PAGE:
The Dolphins Sign Dirtbag Cortland Finnegan Because They’re Trying To Change Their Image
Football is a nasty sport sometimes. Tempers run high, words are exchanged, and fights happen (however, surprisingly less often than you’d expect). However, most guys know how to keep things professional, seeing as hated opponents may one day become teammates — a reality on full display during this week’s 2014 NFL free agency frenzy. At the end of the day, players just want to escape Sunday with their health somewhat intact, which is hard enough when you’re playing fair and square.
The need for self-preservation is a unifying force in the league. Still, some guys don’t care and actively try and injure people, or instigate brawls. The “dirty players.”
League polls have revealed who these people are over the years, and sometimes the consensus is a guy like Hines Ward, who seems like a likable dude off the field, as evidenced by his immediate ascension to NBC’s Sunday Night Football coverage team, as well as cameos in “The Walking Dead” and “The Dark Knight Rises.”
He could still be a dick, but his on-air persona seems pretty affable and his smile comes off as that of sincerely well-intentioned person. He is the exception — not the rule.
Most of the time, these guys are just total assholes. Albert Haynesworth (basically quit after getting a huge deal), Ndamukong Suh (continues to stomp people in broad daylight), and Bill Romanoski — who was ordered to pay teammate Marcus Williams $340,000 after a punch in practice broke Williams’s eye socket. All guys who were routinely voted as dirty players. All guys who seem by any objective measure to be jerks.
After one of the more horrific seasons in recent memory (from a P.R. standpoint at least), the Dolphins cut world-renowned asshole lineman, Richie Incognito, in an apparent effort to change the franchise for the better. In the ensuing months, after it was revealed he was an abusive, lunatic teammate, Incognito proved he wasn’t much different off the field, bashing up a Ferrari with a baseball bat (among other things).
Take a wild guess what his colleagues around the league thought of him when pressed by anonymous pollsters?
[Phinsider] INCOGNITO: “I think I was at No. 6 last year, and no personal fouls and no major penalties and no fines, and I move back up to No. 2?”
Incognito was voted the dirtiest player in 2009.
Now the Dolphins find themselves in a position where they’ve basically traded one problem child for another. Finnegan was voted the NFL’s dirtiest player in 2010, something he takes serious pride in. In fact, he’s been called “the Dennis Rodman of the NFL” by Washington WR Josh Morgan.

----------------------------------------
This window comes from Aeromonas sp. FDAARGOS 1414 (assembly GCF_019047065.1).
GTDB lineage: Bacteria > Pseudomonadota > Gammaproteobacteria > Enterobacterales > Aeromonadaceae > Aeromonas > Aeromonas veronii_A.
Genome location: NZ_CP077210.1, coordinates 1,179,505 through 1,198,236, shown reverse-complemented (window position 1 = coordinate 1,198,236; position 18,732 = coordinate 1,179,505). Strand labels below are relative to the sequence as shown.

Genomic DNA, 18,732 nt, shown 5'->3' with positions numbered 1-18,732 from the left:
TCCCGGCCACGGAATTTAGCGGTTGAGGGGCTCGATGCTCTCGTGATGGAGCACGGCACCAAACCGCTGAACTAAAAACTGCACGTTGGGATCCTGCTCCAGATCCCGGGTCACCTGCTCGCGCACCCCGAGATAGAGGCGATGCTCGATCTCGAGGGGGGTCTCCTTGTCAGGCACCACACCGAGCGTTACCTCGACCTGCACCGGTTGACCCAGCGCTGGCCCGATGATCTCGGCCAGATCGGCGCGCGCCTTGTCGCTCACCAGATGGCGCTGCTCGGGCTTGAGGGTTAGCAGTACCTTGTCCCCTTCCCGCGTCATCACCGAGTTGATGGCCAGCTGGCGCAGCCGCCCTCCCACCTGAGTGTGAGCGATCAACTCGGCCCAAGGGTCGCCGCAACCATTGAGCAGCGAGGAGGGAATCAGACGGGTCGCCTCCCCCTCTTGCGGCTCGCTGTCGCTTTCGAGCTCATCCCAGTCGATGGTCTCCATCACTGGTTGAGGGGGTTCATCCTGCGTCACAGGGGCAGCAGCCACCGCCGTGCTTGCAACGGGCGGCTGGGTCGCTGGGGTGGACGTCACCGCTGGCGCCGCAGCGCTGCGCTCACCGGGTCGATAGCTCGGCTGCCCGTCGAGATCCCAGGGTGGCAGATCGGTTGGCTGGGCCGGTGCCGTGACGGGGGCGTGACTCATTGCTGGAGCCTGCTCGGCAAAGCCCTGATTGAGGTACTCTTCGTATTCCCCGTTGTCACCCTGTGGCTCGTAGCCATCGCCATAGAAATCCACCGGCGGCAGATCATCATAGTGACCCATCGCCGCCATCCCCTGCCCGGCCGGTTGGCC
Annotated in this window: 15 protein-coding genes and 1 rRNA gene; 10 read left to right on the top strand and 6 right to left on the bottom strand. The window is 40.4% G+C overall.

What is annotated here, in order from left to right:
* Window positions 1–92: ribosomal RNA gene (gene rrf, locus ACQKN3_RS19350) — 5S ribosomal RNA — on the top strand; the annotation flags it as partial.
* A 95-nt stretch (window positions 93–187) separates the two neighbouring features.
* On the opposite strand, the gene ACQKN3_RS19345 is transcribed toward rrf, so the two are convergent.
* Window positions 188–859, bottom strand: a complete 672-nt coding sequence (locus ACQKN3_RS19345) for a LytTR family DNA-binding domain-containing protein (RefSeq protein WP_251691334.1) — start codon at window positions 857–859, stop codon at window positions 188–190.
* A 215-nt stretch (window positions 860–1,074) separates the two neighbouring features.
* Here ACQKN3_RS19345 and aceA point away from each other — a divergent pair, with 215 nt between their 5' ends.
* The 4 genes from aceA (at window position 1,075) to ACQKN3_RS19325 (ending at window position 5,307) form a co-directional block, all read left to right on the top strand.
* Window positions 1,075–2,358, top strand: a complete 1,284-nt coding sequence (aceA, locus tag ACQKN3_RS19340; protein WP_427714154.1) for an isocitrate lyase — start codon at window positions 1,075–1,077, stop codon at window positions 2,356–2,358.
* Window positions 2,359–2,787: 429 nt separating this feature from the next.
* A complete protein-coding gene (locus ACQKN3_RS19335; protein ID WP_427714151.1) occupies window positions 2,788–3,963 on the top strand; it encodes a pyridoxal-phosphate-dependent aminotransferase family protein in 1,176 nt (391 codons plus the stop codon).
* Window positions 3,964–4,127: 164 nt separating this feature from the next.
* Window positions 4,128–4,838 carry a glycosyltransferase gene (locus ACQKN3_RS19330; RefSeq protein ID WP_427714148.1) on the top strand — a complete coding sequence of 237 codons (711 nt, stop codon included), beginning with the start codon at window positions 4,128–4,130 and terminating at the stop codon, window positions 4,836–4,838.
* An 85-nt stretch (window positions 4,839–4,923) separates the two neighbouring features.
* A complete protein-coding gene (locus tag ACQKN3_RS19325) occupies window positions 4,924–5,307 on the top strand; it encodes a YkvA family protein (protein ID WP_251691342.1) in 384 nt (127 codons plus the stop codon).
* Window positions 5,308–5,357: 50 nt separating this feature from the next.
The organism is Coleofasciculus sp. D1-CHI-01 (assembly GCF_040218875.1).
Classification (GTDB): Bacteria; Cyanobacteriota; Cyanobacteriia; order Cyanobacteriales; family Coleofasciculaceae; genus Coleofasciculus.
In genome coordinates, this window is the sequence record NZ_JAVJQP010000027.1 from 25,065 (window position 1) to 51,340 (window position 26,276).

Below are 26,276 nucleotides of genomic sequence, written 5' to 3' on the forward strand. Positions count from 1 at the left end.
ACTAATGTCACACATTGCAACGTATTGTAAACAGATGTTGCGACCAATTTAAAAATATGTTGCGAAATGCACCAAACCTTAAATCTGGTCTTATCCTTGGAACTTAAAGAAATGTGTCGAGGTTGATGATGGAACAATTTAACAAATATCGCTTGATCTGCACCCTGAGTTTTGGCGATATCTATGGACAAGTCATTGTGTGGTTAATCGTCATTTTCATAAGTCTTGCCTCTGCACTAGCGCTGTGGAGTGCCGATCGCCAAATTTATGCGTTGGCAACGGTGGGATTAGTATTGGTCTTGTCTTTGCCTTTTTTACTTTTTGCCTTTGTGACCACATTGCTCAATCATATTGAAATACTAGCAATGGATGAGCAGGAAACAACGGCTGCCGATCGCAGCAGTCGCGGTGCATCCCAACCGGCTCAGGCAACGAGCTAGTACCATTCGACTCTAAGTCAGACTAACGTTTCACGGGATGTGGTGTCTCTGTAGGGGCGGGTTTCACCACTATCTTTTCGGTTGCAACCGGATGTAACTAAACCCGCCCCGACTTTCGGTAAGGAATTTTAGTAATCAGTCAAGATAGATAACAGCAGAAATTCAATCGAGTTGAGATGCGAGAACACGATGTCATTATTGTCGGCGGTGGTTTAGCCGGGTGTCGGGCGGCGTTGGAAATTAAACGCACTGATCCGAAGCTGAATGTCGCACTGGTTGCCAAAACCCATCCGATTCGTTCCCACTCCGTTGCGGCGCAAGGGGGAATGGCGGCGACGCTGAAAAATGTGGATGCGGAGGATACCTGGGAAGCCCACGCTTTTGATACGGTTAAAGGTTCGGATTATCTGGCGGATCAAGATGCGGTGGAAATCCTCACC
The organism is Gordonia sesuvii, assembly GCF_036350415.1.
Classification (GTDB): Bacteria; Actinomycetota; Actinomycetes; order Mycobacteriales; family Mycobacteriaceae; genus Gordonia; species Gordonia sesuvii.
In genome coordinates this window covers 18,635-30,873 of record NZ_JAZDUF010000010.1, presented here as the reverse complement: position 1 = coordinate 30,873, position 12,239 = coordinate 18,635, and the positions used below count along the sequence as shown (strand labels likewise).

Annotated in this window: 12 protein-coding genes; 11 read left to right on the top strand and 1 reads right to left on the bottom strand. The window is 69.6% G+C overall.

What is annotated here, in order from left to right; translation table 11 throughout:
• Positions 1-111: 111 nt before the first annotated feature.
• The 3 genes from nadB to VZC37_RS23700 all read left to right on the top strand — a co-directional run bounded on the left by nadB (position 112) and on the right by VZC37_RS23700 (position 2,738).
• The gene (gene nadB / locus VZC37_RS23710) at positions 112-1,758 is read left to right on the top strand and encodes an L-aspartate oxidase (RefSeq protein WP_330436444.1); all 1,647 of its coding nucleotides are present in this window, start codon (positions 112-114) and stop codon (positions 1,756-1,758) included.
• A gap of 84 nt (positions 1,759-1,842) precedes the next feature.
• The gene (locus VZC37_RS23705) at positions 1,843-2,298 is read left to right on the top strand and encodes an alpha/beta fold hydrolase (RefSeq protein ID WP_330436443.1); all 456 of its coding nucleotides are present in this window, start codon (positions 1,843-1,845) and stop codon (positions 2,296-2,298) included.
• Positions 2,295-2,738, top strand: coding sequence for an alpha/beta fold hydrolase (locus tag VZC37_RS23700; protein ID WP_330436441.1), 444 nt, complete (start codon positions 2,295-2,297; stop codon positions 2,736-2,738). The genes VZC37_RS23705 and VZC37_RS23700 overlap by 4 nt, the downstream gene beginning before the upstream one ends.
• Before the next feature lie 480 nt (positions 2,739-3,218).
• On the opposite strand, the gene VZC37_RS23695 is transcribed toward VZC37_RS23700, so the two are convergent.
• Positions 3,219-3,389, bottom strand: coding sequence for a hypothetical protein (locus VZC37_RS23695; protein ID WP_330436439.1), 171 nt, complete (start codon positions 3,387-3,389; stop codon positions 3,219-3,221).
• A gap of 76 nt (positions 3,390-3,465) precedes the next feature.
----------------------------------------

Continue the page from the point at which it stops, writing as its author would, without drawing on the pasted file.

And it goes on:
[USA Today] “Just a lot of dirty and unnecessary stuff,” Morgan says. “He’ll tackle you when you’re in a crowd. Try to twist your leg or break your leg. Punch you in the (gestures towards crotch) … you know. Poke you in your eyeball as you’re getting up.
Do they think that firing their trainer and offensive line coach magically created that “team-first culture of respect”? Coming on the heels of the Jonathan Martin situation and subsequent facts revealed in the Wells Report, the move to sign Finnegan begs the question “What kind of people are running the Miami Dolphins organization?” Either they don’t care about cleaning up their reputation, or their reputation is so bad their free agent options are limited to the dregs of the NFL.
Dolphins reached agreement on a two-year deal with former Rams CB Cortland Finnegan, per league source.
— Adam Schefter (@AdamSchefter) March 14, 2014
Without even suggesting Cortland Finnegan will cause any harm to anyone next season — or that he’s even a bad dude to have in the locker room — it would appear that the Dolphins’ management is simply incapable of distinguishing “character guys” from “jerks.” The team and their fans will continue to suffer — and bad things will continue to happen — until someone decides to man up down there and tell the assholes to go take a hike.
You can see a full recap of all the free agent signings, plus a ranking of the 49 best players still available, here.